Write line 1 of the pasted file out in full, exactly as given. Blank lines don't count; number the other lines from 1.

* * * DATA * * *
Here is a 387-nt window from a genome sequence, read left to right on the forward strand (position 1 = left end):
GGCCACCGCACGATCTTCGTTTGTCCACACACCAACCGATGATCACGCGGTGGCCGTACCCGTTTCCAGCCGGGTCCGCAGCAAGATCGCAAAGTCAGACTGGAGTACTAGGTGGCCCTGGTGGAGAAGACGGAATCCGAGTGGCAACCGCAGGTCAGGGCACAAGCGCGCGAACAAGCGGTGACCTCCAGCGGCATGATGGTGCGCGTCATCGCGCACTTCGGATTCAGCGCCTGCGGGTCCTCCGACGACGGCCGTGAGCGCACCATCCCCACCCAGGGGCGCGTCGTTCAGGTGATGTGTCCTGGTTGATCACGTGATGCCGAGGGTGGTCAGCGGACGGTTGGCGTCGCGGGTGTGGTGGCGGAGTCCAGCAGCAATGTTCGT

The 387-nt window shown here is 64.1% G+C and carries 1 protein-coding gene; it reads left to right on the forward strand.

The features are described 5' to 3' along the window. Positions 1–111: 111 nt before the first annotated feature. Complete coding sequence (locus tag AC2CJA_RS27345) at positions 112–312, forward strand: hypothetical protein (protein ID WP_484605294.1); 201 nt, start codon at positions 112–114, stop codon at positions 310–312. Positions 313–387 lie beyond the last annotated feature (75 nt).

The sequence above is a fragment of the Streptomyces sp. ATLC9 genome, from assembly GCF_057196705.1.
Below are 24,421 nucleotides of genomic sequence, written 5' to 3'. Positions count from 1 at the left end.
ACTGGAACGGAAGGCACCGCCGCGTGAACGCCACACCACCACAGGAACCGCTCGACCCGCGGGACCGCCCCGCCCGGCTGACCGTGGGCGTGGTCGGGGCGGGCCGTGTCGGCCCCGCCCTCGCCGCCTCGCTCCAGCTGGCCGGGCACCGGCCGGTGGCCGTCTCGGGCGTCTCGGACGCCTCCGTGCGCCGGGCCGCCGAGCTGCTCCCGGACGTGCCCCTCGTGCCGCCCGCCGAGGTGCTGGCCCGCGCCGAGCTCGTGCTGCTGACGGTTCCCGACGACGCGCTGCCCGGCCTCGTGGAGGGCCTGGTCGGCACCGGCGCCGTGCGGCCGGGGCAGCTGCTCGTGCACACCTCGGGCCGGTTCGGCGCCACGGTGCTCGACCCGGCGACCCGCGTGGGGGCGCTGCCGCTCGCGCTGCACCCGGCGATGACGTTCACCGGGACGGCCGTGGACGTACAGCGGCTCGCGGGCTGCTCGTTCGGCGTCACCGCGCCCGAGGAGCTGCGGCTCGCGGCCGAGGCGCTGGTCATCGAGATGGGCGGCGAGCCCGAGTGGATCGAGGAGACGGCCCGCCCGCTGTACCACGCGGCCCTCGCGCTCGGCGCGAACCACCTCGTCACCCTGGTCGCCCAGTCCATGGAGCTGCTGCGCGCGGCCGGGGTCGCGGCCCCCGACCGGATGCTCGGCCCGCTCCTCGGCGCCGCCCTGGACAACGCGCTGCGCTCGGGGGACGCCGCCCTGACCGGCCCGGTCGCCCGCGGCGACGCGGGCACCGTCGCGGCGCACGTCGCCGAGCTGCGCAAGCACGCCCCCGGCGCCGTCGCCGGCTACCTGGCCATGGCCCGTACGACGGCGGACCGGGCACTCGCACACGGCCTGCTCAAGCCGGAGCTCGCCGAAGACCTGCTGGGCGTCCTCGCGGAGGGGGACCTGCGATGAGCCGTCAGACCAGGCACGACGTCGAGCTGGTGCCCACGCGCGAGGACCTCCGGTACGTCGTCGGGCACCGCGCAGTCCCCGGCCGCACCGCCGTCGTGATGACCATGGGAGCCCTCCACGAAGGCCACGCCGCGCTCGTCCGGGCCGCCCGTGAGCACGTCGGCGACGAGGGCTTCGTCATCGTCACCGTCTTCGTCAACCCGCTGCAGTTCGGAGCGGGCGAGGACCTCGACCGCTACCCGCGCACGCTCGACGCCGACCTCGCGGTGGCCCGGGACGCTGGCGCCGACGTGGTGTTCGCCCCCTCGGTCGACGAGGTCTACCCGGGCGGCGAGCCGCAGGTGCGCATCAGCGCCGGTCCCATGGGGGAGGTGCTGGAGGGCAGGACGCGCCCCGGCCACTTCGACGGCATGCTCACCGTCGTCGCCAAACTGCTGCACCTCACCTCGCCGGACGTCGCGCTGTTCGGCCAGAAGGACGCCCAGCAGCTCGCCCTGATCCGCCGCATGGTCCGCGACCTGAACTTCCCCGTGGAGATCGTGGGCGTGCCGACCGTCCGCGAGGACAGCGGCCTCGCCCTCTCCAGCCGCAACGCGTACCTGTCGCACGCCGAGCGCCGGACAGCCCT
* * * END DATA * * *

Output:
Here is a 387-nt window from a genome sequence, read left to right on the forward strand (position 1 = left end):